Internationally Recognized Expert on Fibromuscular Dysplasia Joins UH
January 24, 2019
FMD primarily affects women, now recognized as more common than previously thought
Innovations in Cardiovascular Medicine & Surgery – Winter 2019
University Hospitals Harrington Heart & Vascular Institute have launched a new program for patients with fibromuscular dysplasia (FMD), led by one of the world’s leading experts on this vascular condition now recognized as increasingly common.
“I’m excited to start a FMD and arterial dissection program at UH,” says Heather Gornik, MD, newly named Co-Director of the UH Harrington Heart & Vascular Institute Vascular Center. “These are uncommon diseases, but they are far more common than we originally thought. We are starting a clinic to provide specialized care for these patients and with the goal of becoming a site for the U.S. Registry for FMD. I’ve cared for many hundreds of patients across the country with this disease in my career, and I look forward to building a program at UH.”
“Dr. Gornik joins our internationally renowned Co-Directors Drs. Mehdi Shishehbor, interventional cardiologist, and Vik Kashyap, vascular surgeon, to form the most integrated and collaborative vascular center in the nation,” says Marco A. Costa, MD, PhD, MBA, President of UH Harrington Heart & Vascular Institute. “She brings enormous experience and credibility that will undoubtedly accelerate our mission to provide best-in-class vascular care to our community and set new national standards.”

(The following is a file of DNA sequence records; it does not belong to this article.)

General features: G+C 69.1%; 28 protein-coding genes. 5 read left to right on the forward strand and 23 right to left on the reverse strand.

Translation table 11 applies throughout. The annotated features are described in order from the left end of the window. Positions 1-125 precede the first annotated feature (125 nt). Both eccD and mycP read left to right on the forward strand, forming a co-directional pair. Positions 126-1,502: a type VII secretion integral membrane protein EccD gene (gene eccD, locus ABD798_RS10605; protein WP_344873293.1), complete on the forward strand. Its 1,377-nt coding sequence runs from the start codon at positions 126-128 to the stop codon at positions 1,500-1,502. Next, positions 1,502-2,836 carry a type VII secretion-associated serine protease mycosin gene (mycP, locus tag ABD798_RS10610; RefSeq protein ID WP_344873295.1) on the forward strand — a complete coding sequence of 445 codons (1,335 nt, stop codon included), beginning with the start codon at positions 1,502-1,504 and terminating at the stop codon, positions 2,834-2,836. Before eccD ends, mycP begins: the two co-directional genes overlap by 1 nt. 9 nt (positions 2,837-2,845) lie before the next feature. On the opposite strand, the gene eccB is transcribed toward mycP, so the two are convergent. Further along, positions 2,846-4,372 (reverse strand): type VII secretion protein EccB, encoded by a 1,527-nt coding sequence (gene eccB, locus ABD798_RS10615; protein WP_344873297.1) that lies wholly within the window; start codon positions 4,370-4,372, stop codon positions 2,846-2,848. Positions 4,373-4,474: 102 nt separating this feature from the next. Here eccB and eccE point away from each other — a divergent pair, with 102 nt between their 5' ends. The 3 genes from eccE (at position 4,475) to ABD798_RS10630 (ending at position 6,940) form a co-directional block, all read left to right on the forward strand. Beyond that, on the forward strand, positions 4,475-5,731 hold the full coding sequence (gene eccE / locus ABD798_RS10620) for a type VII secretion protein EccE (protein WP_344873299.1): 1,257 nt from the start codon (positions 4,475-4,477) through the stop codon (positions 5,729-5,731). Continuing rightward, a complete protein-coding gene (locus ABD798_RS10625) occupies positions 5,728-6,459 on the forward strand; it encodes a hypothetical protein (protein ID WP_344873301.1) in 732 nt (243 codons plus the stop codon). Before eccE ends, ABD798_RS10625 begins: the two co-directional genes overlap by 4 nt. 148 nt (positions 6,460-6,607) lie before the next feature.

“Dr. Gornik is world-renowned for being one of the few experts treating FMD, and she is one of the most caring and passionate physicians you’ll ever meet,” says Pamela Mace, RN, Executive Director of the Fibromuscular Dysplasia Society of America. “I’m very excited about the new FMD program at University Hospitals. Since there are so few centers available to patients, it can take months to be seen. I’m very proud of Dr. Gornik and everything she has done and continues to do for our patient community.”
One of Dr. Gornik’s responsibilities in her new role is to raise awareness among clinicians about FMD.
“For the primary care physician or cardiologist, you need to think about FMD as a possible diagnosis in order to recognize it,” she says. “FMD can cause many different symptoms. It can cause carotid bruits, high blood pressure, migraine headaches and pulsatile tinnitus – a swishing noise that the patient hears in her ears. Importantly, it can also cause arterial dissections, including spontaneous coronary artery dissection (SCAD) and carotid or vertebral artery dissection. It can cause heart attack through SCAD and can also cause stroke through cervical artery dissection. Doctors and cardiovascular specialists need to be aware of FMD and that blockages patients have in the arteries may not be plaque blockages.”